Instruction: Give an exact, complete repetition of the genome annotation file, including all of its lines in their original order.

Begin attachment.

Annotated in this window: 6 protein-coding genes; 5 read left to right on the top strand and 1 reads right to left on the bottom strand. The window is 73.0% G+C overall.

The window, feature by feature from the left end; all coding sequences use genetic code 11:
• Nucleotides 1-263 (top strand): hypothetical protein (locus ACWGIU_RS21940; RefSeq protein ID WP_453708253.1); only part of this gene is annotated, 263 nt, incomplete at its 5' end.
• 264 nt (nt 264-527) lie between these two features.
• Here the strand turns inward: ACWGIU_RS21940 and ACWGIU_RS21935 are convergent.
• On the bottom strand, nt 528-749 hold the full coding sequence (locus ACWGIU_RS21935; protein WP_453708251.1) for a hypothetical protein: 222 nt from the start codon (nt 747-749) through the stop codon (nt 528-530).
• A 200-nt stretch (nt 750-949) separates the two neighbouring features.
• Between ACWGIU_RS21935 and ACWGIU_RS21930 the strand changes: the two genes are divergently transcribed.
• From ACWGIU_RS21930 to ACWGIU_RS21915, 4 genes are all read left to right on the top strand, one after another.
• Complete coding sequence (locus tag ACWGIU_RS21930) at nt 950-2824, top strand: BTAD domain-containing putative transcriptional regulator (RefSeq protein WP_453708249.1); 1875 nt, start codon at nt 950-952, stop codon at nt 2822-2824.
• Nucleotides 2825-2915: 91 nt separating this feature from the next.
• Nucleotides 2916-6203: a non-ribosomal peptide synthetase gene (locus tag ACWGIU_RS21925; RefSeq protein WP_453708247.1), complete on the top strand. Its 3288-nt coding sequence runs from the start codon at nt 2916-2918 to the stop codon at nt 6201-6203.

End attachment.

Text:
Annotated in this window: 6 protein-coding genes; 5 read left to right on the top strand and 1 reads right to left on the bottom strand. The window is 73.0% G+C overall.

The window, feature by feature from the left end; all coding sequences use genetic code 11:
• Nucleotides 1-263 (top strand): hypothetical protein (locus ACWGIU_RS21940; RefSeq protein ID WP_453708253.1); only part of this gene is annotated, 263 nt, incomplete at its 5' end.
• 264 nt (nt 264-527) lie between these two features.
• Here the strand turns inward: ACWGIU_RS21940 and ACWGIU_RS21935 are convergent.
• On the bottom strand, nt 528-749 hold the full coding sequence (locus ACWGIU_RS21935; protein WP_453708251.1) for a hypothetical protein: 222 nt from the start codon (nt 747-749) through the stop codon (nt 528-530).
• A 200-nt stretch (nt 750-949) separates the two neighbouring features.
• Between ACWGIU_RS21935 and ACWGIU_RS21930 the strand changes: the two genes are divergently transcribed.
• From ACWGIU_RS21930 to ACWGIU_RS21915, 4 genes are all read left to right on the top strand, one after another.
• Complete coding sequence (locus tag ACWGIU_RS21930) at nt 950-2824, top strand: BTAD domain-containing putative transcriptional regulator (RefSeq protein WP_453708249.1); 1875 nt, start codon at nt 950-952, stop codon at nt 2822-2824.
• Nucleotides 2825-2915: 91 nt separating this feature from the next.
• Nucleotides 2916-6203: a non-ribosomal peptide synthetase gene (locus tag ACWGIU_RS21925; RefSeq protein WP_453708247.1), complete on the top strand. Its 3288-nt coding sequence runs from the start codon at nt 2916-2918 to the stop codon at nt 6201-6203.